A week ago, when NASA scrubbed the second attempt at launching the huge — 320 feet tall, 3,000 ton — moon-bound Artemis 1 rocket, veteran space geeks shook their heads, muttering, “It’s the hydrogen, stupid.” While this was the second time the launch had been scrubbed (the first was a few days earlier), it was actually the sixth time NASA had tried — unsuccessfully — to fill Artemis’ cavernous hydrogen tank. At the last attempt, the tank was only 11% filled when a hydrogen leak was detected in the 8-inch quick-connect fueling line, causing the launch to be called off. Mid-October is now the earliest possible launch date.

First rollout of Artemis 1 (Space Launch System plus the Orion capsule), March 2022, before being rolled back for repairs. (NASA)

Big rockets use three types of fuel, not counting the solid rocket boosters. The Saturn rockets which launched the Apollo missions of the 1960s and early 1970s used kerosene for their main engines: not the most efficient, but cheap and relatively easy to handle. The space shuttle used liquid hydrogen (H2) in its three RS-25 engines. All of Elon Musk’s SpaceX Raptor engines use liquid methane (CH4). Asked about the failure of Artemis to fill its hydrogen tank successfully, Musk tweeted, “Raptor design started using H2, but switched to CH4. Latter is best combo of high efficiency and ease of operation imo.” (All three fuels use liquid oxygen, LOX, as the oxidizer.)

Musk’s opinion is worth noting, seeing as how SpaceX is successfully launching, on average, one reusable rocket every week, while the NASA Artemis program calls for one launch about every two years — with zero usable components (not even the boosters, which were recovered after shuttle launches). Oh, at a cost of some $4 billion per launch…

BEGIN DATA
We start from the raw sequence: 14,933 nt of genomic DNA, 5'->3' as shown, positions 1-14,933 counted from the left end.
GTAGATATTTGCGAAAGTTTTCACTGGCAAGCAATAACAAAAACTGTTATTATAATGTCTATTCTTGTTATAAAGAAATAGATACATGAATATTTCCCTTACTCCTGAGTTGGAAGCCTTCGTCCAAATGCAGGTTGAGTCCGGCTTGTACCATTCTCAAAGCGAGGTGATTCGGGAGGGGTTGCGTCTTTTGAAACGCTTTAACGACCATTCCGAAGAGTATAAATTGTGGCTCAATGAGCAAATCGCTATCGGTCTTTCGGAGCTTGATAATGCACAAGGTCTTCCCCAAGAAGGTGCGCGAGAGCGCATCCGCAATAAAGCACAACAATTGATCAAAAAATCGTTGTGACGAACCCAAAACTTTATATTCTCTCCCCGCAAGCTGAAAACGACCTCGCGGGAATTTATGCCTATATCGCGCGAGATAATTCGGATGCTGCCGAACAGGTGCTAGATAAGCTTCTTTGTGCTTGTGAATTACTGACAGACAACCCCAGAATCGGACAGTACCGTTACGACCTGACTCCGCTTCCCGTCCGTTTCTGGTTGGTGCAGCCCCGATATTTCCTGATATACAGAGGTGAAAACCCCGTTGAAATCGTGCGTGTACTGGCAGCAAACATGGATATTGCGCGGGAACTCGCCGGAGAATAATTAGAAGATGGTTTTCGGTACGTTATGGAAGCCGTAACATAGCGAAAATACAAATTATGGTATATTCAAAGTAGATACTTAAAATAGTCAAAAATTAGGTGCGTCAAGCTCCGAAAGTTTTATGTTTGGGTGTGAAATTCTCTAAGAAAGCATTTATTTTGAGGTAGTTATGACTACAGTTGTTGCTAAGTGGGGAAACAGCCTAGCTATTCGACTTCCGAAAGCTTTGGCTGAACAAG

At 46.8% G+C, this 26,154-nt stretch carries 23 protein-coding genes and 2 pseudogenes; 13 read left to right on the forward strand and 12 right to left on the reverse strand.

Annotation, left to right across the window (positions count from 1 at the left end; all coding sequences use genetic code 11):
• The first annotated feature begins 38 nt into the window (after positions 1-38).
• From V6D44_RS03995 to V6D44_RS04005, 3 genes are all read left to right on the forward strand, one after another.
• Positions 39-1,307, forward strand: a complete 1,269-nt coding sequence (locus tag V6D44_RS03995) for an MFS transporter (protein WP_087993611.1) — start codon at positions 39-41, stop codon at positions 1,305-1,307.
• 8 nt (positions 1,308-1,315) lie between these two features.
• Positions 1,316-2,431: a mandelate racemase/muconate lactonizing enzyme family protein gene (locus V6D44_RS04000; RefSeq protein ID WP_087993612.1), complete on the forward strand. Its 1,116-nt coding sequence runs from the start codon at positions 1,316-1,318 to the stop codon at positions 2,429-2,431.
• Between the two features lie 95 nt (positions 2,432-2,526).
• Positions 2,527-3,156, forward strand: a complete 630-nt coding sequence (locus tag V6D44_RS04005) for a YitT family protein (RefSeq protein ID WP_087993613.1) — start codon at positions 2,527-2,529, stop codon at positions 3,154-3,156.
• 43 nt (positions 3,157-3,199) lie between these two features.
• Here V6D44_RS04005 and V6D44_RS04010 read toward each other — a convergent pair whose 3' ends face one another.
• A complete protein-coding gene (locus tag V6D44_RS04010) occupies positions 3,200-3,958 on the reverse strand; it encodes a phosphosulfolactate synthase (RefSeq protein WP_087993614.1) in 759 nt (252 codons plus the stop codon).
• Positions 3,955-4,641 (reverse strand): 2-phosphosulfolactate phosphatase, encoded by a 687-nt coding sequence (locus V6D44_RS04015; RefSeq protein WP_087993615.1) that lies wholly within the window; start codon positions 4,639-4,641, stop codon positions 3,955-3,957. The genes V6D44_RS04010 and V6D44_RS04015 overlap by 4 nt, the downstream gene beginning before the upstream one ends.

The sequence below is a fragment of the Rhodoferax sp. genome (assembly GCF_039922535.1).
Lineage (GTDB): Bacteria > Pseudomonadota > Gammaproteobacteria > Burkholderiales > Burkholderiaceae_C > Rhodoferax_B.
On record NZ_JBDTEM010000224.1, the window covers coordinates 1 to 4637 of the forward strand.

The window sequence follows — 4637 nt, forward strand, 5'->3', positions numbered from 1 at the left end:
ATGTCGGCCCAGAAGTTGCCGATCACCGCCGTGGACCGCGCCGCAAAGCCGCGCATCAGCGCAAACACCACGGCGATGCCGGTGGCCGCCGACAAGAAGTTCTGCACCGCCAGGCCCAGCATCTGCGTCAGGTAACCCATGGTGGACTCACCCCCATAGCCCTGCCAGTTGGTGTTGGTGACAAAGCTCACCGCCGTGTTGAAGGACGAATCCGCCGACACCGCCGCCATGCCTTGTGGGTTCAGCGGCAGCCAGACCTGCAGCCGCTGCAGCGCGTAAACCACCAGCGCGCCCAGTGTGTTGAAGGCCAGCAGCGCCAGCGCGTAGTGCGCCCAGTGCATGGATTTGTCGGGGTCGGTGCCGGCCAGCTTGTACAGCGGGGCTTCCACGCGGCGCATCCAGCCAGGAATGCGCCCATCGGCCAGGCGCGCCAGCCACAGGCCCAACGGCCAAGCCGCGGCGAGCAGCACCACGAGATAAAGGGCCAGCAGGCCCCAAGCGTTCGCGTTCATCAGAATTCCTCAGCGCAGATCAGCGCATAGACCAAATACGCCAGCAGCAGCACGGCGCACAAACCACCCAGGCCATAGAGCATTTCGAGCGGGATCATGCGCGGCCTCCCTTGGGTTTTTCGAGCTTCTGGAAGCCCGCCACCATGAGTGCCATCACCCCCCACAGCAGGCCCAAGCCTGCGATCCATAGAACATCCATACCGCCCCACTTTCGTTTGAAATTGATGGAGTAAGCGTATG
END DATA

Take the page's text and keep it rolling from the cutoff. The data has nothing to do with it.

Hydrogen is a spectacularly poor choice for rocket fuel, as shown by the many problems it caused with the shuttle. The hydrogen molecule is the smallest molecule in the universe, meaning it can leak through the very smallest gap ( — welding Artemis’ hydrogen tank is a nightmare, apparently). And liquid hydrogen is cold, so cold that any metal coming into contact with it tends to brittleness. To prevent liquid hydrogen from boiling (at -253 degrees C), the tanks have to be insulated, adding to the weight and bulk of a rocket using hydrogen fuel. Hydrogen is six times less dense than methane, so a hydrogen-fueled rocket is much larger (and heavier and more costly) than an equivalent methane-fueled rocket. Methane is cheap, doesn’t leak easily because it’s a much larger molecule than hydrogen, and, with a boiling point of –162 degrees C, can be stored using a passive cooling system. And it can probably be produced synthetically on Mars, so a manned Mars mission won’t have to leave Earth with fuel for the return trip.

Overall, hydrogen is a more powerful fuel, which is why it was chosen for the space shuttle, but its delta-V (a rough measure of overall efficiency) is roughly the same as that of methane, after taking all the above into account.

So why is NASA still using liquid hydrogen? Because that’s what the shuttle’s engines used and Artemis 1’s four engines are RS-25 engines which have previously flown on shuttle flights. That’s right, they’re rebuilds, 30-year old engines using a poor choice of fuel. And that’s all about politics. After Barack Obama tried to shut down Artemis’ predecessor, Constellation, 12 years ago, Congress responded by reviving the program, spreading the wealth around the country (to keep constituents happy and Constellation workers employed), specifically mandating that the Artemis program use “existing United States propulsion systems, including liquid fuel engines…” NASA engineers are about as smart as they come — they know all about the problems you get when you use hydrogen as rocket fuel, of course. But, you know, in the real world, money trumps smart technology.

I did mention, didn’t I, that all of SpaceX’s components are recoverable? One of their Falcon 9 first-stage booster rockets has now landed safely on a floating platform and been reflown 12 times.

Sigh. Politics.

Meanwhile, here’s the Big Question: Why are we going back to the moon???

First stage of a SpaceX Falcon 9 after landing on an autonomous drone ship. (SpaceX, donated to public domain)